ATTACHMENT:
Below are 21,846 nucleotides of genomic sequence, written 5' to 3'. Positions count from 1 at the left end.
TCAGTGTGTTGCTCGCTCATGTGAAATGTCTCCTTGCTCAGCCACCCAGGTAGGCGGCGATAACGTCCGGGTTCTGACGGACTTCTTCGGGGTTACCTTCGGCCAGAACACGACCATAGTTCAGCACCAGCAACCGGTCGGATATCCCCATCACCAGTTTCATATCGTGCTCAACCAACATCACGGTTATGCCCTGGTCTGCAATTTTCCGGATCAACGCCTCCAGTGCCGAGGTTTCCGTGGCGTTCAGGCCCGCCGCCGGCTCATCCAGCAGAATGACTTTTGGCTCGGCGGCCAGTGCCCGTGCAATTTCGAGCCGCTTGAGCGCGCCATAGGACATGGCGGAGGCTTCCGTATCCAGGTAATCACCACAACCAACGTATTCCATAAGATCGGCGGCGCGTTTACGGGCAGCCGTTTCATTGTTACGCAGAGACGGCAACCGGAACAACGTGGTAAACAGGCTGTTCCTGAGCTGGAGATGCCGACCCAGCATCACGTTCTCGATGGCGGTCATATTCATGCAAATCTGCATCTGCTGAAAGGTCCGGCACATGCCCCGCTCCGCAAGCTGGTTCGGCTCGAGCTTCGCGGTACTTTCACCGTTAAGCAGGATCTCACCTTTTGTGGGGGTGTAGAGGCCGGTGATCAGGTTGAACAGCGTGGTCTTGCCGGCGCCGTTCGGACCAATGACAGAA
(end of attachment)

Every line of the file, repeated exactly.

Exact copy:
Below are 21,846 nucleotides of genomic sequence, written 5' to 3'. Positions count from 1 at the left end.
TCAGTGTGTTGCTCGCTCATGTGAAATGTCTCCTTGCTCAGCCACCCAGGTAGGCGGCGATAACGTCCGGGTTCTGACGGACTTCTTCGGGGTTACCTTCGGCCAGAACACGACCATAGTTCAGCACCAGCAACCGGTCGGATATCCCCATCACCAGTTTCATATCGTGCTCAACCAACATCACGGTTATGCCCTGGTCTGCAATTTTCCGGATCAACGCCTCCAGTGCCGAGGTTTCCGTGGCGTTCAGGCCCGCCGCCGGCTCATCCAGCAGAATGACTTTTGGCTCGGCGGCCAGTGCCCGTGCAATTTCGAGCCGCTTGAGCGCGCCATAGGACATGGCGGAGGCTTCCGTATCCAGGTAATCACCACAACCAACGTATTCCATAAGATCGGCGGCGCGTTTACGGGCAGCCGTTTCATTGTTACGCAGAGACGGCAACCGGAACAACGTGGTAAACAGGCTGTTCCTGAGCTGGAGATGCCGACCCAGCATCACGTTCTCGATGGCGGTCATATTCATGCAAATCTGCATCTGCTGAAAGGTCCGGCACATGCCCCGCTCCGCAAGCTGGTTCGGCTCGAGCTTCGCGGTACTTTCACCGTTAAGCAGGATCTCACCTTTTGTGGGGGTGTAGAGGCCGGTGATCAGGTTGAACAGCGTGGTCTTGCCGGCGCCGTTCGGACCAATGACAGAA